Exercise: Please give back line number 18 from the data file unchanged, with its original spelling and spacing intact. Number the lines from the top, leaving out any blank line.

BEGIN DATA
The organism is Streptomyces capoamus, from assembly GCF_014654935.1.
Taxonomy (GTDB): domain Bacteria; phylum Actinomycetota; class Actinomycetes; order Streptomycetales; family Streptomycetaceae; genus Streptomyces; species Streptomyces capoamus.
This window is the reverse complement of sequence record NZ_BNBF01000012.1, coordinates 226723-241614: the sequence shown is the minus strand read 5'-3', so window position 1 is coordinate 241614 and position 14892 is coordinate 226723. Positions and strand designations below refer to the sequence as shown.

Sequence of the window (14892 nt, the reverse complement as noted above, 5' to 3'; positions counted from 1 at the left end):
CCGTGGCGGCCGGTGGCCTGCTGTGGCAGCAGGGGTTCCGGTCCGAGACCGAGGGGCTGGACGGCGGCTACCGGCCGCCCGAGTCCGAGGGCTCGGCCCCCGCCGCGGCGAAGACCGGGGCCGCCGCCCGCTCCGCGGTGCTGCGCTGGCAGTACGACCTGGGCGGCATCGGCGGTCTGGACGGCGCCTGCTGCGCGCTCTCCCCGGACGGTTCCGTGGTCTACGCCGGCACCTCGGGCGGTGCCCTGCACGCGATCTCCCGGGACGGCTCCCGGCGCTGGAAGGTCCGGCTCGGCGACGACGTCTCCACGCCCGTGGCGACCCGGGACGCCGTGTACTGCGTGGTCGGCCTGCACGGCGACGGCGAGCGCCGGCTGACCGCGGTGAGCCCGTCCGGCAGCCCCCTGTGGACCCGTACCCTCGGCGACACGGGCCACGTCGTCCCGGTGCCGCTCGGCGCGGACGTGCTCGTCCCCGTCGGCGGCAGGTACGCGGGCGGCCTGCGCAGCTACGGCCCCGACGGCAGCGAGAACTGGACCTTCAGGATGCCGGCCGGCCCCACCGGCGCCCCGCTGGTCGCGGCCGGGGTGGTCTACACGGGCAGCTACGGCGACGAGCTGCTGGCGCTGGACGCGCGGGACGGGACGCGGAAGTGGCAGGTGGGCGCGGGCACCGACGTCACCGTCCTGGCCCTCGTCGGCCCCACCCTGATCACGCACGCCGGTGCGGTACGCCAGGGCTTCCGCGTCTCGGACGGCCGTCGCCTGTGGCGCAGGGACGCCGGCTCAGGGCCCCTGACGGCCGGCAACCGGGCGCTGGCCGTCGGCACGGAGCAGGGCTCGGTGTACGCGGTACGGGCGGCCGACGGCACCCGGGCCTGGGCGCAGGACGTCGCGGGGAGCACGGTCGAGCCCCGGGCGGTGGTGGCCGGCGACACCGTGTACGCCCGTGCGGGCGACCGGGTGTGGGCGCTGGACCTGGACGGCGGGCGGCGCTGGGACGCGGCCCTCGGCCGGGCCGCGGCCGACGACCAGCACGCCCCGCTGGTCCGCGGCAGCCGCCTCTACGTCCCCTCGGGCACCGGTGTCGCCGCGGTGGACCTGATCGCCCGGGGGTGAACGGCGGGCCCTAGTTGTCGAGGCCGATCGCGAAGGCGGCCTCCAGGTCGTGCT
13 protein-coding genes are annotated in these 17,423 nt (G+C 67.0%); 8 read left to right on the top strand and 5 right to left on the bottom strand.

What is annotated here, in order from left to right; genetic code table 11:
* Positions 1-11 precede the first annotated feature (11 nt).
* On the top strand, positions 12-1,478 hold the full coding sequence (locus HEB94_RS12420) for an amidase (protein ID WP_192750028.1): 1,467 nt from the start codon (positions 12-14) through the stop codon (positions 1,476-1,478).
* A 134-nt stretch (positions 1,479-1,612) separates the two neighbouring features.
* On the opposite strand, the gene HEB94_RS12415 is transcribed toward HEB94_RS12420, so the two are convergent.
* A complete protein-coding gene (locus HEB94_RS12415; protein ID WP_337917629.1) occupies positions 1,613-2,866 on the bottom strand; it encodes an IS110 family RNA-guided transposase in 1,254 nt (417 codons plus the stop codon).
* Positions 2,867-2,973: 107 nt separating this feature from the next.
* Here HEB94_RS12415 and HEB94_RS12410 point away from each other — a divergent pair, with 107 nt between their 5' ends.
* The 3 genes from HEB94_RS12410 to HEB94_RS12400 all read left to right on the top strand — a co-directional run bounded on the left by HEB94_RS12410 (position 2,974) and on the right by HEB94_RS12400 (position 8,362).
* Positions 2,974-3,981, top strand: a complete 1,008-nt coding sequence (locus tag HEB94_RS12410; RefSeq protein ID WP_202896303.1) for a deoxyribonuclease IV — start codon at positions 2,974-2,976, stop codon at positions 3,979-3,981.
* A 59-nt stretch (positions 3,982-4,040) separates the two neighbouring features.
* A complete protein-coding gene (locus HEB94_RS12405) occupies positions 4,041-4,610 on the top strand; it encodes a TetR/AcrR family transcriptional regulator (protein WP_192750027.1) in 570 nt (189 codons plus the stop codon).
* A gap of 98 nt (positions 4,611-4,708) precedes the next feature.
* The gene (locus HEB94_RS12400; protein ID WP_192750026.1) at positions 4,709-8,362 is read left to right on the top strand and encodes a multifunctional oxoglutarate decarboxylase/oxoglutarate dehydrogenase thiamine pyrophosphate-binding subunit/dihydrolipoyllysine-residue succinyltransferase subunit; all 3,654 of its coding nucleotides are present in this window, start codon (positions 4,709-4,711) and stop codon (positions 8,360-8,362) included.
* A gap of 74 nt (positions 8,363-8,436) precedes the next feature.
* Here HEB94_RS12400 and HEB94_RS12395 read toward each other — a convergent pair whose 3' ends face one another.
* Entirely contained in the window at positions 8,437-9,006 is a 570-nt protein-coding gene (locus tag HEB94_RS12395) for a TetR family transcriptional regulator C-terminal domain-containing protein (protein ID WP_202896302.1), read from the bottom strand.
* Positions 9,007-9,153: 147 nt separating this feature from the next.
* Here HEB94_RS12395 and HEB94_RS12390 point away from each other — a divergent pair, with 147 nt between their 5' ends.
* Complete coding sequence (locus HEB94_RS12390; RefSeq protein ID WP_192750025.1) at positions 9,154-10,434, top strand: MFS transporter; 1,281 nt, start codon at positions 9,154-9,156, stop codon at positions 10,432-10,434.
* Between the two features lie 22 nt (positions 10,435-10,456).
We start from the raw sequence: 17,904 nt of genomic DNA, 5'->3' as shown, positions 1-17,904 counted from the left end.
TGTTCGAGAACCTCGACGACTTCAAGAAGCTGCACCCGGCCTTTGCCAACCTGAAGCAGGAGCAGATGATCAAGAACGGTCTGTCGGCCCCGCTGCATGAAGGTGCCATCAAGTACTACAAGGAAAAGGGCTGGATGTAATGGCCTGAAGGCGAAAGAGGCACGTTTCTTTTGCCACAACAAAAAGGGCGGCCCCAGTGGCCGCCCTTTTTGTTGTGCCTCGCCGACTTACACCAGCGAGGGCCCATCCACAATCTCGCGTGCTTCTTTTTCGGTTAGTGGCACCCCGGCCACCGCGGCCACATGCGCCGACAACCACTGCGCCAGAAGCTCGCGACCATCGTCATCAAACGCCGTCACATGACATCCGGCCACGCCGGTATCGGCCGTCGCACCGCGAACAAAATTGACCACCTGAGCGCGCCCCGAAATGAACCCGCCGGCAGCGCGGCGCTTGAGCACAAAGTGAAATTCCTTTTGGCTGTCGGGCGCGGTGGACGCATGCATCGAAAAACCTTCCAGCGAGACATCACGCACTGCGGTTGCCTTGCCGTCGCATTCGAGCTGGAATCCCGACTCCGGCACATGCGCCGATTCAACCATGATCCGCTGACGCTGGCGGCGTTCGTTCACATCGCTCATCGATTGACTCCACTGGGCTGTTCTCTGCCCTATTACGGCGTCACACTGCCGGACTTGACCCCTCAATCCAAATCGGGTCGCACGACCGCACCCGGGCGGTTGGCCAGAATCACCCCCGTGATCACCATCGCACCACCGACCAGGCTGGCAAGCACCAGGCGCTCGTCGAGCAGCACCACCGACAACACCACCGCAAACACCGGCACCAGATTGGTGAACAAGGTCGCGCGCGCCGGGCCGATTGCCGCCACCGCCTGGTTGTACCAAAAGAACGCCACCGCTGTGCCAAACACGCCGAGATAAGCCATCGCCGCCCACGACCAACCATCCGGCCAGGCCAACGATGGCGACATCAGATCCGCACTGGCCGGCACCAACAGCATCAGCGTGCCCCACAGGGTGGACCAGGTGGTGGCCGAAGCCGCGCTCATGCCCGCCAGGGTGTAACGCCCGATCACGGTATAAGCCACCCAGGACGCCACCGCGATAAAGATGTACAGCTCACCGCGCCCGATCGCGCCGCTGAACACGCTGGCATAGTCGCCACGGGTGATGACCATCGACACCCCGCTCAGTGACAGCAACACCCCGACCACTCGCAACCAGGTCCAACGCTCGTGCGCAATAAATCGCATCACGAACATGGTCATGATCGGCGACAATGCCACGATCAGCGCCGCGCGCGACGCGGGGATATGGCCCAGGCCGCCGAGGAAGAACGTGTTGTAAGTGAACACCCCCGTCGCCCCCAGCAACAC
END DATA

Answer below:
* A complete protein-coding gene (locus HEB94_RS12405) occupies positions 4,041-4,610 on the top strand; it encodes a TetR/AcrR family transcriptional regulator (protein WP_192750027.1) in 570 nt (189 codons plus the stop codon).